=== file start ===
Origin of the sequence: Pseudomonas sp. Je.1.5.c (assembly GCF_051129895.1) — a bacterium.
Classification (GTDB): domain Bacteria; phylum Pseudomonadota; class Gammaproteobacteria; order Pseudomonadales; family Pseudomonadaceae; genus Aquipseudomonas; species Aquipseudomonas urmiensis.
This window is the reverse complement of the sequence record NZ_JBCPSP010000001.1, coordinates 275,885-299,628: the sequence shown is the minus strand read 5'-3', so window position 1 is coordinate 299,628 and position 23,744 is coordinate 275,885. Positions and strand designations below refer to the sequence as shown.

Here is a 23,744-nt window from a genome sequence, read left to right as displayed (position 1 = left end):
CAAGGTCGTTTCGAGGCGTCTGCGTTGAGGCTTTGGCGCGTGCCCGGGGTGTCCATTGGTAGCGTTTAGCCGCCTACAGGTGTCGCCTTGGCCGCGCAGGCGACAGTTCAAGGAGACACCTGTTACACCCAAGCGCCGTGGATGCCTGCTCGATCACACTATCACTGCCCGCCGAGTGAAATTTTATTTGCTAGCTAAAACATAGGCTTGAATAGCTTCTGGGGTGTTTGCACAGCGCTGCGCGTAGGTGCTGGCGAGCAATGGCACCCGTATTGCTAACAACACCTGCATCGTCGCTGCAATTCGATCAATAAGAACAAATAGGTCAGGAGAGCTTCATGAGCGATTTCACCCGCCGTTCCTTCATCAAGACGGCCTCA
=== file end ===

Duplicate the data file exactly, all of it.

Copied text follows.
Origin of the sequence: Pseudomonas sp. Je.1.5.c (assembly GCF_051129895.1) — a bacterium.
Classification (GTDB): domain Bacteria; phylum Pseudomonadota; class Gammaproteobacteria; order Pseudomonadales; family Pseudomonadaceae; genus Aquipseudomonas; species Aquipseudomonas urmiensis.
This window is the reverse complement of the sequence record NZ_JBCPSP010000001.1, coordinates 275,885-299,628: the sequence shown is the minus strand read 5'-3', so window position 1 is coordinate 299,628 and position 23,744 is coordinate 275,885. Positions and strand designations below refer to the sequence as shown.

Here is a 23,744-nt window from a genome sequence, read left to right as displayed (position 1 = left end):
CAAGGTCGTTTCGAGGCGTCTGCGTTGAGGCTTTGGCGCGTGCCCGGGGTGTCCATTGGTAGCGTTTAGCCGCCTACAGGTGTCGCCTTGGCCGCGCAGGCGACAGTTCAAGGAGACACCTGTTACACCCAAGCGCCGTGGATGCCTGCTCGATCACACTATCACTGCCCGCCGAGTGAAATTTTATTTGCTAGCTAAAACATAGGCTTGAATAGCTTCTGGGGTGTTTGCACAGCGCTGCGCGTAGGTGCTGGCGAGCAATGGCACCCGTATTGCTAACAACACCTGCATCGTCGCTGCAATTCGATCAATAAGAACAAATAGGTCAGGAGAGCTTCATGAGCGATTTCACCCGCCGTTCCTTCATCAAGACGGCCTCA